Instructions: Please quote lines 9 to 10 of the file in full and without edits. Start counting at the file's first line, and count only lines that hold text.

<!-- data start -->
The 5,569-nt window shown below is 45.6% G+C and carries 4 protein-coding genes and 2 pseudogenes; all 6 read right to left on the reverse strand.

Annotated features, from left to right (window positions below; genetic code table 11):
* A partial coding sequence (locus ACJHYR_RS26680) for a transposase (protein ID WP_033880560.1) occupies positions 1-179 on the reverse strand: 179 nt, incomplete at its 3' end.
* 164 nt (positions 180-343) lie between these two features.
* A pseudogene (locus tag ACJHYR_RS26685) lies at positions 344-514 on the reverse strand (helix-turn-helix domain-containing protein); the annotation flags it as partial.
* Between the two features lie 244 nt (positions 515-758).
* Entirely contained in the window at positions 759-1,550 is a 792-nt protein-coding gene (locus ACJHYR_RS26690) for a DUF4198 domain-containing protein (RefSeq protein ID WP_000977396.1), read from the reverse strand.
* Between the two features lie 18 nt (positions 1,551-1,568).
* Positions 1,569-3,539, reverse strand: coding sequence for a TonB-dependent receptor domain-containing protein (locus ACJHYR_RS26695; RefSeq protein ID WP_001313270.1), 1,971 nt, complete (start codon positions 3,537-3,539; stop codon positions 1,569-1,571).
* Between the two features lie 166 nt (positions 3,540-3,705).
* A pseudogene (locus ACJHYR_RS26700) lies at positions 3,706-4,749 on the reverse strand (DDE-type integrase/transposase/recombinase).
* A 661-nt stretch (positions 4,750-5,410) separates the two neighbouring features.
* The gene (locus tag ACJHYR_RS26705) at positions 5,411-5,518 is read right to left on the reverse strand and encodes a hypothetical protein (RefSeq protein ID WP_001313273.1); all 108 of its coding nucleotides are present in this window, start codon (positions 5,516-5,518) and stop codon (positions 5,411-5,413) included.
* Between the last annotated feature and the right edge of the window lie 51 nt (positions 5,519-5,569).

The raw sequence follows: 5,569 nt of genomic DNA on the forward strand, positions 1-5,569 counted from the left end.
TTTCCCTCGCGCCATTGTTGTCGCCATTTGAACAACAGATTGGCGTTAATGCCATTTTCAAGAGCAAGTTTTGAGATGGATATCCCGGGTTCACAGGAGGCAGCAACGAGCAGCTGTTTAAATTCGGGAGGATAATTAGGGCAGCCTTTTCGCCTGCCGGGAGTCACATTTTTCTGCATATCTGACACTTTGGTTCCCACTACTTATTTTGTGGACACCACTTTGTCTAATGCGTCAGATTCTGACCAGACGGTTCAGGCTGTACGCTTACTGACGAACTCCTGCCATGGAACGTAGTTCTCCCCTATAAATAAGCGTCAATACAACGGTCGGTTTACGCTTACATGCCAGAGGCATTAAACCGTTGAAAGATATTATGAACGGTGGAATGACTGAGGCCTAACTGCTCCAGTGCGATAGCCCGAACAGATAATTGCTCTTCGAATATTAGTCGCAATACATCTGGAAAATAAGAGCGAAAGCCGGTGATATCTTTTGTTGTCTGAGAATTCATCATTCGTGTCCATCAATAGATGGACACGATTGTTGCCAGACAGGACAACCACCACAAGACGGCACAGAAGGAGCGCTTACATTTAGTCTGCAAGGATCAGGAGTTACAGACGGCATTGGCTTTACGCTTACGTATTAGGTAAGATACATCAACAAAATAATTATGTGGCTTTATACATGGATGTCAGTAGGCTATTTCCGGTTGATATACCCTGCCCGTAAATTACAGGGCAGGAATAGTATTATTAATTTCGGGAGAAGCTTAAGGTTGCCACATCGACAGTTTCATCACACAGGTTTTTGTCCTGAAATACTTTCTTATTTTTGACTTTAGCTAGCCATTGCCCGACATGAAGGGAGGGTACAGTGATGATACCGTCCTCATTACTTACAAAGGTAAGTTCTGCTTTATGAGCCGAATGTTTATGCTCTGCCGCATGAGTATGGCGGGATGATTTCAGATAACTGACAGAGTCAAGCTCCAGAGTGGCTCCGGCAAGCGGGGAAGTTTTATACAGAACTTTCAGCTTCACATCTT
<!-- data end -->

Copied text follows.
* Positions 1,569-3,539, reverse strand: coding sequence for a TonB-dependent receptor domain-containing protein (locus ACJHYR_RS26695; RefSeq protein ID WP_001313270.1), 1,971 nt, complete (start codon positions 3,537-3,539; stop codon positions 1,569-1,571).
* Between the two features lie 166 nt (positions 3,540-3,705).